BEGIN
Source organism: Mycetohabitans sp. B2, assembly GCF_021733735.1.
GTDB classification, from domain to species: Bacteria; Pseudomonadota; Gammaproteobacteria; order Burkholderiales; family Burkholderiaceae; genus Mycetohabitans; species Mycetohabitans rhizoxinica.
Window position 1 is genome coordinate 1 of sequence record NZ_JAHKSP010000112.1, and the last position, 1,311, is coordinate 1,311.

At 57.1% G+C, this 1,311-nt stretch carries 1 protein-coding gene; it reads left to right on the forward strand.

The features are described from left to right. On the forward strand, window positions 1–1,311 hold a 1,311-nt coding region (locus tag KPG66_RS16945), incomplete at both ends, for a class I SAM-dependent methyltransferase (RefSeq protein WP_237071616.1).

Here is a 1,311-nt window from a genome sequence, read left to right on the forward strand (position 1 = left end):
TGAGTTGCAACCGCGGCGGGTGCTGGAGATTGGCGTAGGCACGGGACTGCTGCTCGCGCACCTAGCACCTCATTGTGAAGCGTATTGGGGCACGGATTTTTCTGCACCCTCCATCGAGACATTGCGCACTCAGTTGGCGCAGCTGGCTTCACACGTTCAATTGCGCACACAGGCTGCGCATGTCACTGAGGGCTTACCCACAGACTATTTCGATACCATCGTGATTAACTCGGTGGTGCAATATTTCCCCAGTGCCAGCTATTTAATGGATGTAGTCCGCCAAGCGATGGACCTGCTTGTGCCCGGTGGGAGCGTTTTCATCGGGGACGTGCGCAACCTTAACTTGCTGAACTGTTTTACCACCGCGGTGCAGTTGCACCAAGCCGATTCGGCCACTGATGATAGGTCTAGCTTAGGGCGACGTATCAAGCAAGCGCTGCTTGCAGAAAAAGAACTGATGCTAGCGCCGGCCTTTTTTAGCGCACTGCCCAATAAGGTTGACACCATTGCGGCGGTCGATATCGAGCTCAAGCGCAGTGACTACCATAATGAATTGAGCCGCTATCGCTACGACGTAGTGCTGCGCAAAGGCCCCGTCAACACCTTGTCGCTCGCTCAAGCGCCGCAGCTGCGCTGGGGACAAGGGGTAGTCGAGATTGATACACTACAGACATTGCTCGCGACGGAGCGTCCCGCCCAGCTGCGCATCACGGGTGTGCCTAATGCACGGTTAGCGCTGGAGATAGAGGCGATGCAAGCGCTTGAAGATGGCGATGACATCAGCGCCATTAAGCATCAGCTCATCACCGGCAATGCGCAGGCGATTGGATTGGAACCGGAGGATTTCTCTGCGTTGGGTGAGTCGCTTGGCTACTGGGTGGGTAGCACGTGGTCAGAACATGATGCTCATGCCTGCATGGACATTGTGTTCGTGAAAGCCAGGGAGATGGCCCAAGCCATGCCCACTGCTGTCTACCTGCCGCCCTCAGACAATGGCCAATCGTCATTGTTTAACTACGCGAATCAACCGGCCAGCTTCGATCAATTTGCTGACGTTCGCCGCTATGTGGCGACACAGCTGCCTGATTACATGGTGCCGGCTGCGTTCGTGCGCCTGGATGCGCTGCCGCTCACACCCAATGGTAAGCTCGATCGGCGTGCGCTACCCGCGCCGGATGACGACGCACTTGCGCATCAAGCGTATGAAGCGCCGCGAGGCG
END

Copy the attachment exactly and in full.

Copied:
Source organism: Mycetohabitans sp. B2, assembly GCF_021733735.1.
GTDB classification, from domain to species: Bacteria; Pseudomonadota; Gammaproteobacteria; order Burkholderiales; family Burkholderiaceae; genus Mycetohabitans; species Mycetohabitans rhizoxinica.
Window position 1 is genome coordinate 1 of sequence record NZ_JAHKSP010000112.1, and the last position, 1,311, is coordinate 1,311.

At 57.1% G+C, this 1,311-nt stretch carries 1 protein-coding gene; it reads left to right on the forward strand.

The features are described from left to right. On the forward strand, window positions 1–1,311 hold a 1,311-nt coding region (locus tag KPG66_RS16945), incomplete at both ends, for a class I SAM-dependent methyltransferase (RefSeq protein WP_237071616.1).

Here is a 1,311-nt window from a genome sequence, read left to right on the forward strand (position 1 = left end):
TGAGTTGCAACCGCGGCGGGTGCTGGAGATTGGCGTAGGCACGGGACTGCTGCTCGCGCACCTAGCACCTCATTGTGAAGCGTATTGGGGCACGGATTTTTCTGCACCCTCCATCGAGACATTGCGCACTCAGTTGGCGCAGCTGGCTTCACACGTTCAATTGCGCACACAGGCTGCGCATGTCACTGAGGGCTTACCCACAGACTATTTCGATACCATCGTGATTAACTCGGTGGTGCAATATTTCCCCAGTGCCAGCTATTTAATGGATGTAGTCCGCCAAGCGATGGACCTGCTTGTGCCCGGTGGGAGCGTTTTCATCGGGGACGTGCGCAACCTTAACTTGCTGAACTGTTTTACCACCGCGGTGCAGTTGCACCAAGCCGATTCGGCCACTGATGATAGGTCTAGCTTAGGGCGACGTATCAAGCAAGCGCTGCTTGCAGAAAAAGAACTGATGCTAGCGCCGGCCTTTTTTAGCGCACTGCCCAATAAGGTTGACACCATTGCGGCGGTCGATATCGAGCTCAAGCGCAGTGACTACCATAATGAATTGAGCCGCTATCGCTACGACGTAGTGCTGCGCAAAGGCCCCGTCAACACCTTGTCGCTCGCTCAAGCGCCGCAGCTGCGCTGGGGACAAGGGGTAGTCGAGATTGATACACTACAGACATTGCTCGCGACGGAGCGTCCCGCCCAGCTGCGCATCACGGGTGTGCCTAATGCACGGTTAGCGCTGGAGATAGAGGCGATGCAAGCGCTTGAAGATGGCGATGACATCAGCGCCATTAAGCATCAGCTCATCACCGGCAATGCGCAGGCGATTGGATTGGAACCGGAGGATTTCTCTGCGTTGGGTGAGTCGCTTGGCTACTGGGTGGGTAGCACGTGGTCAGAACATGATGCTCATGCCTGCATGGACATTGTGTTCGTGAAAGCCAGGGAGATGGCCCAAGCCATGCCCACTGCTGTCTACCTGCCGCCCTCAGACAATGGCCAATCGTCATTGTTTAACTACGCGAATCAACCGGCCAGCTTCGATCAATTTGCTGACGTTCGCCGCTATGTGGCGACACAGCTGCCTGATTACATGGTGCCGGCTGCGTTCGTGCGCCTGGATGCGCTGCCGCTCACACCCAATGGTAAGCTCGATCGGCGTGCGCTACCCGCGCCGGATGACGACGCACTTGCGCATCAAGCGTATGAAGCGCCGCGAGGCG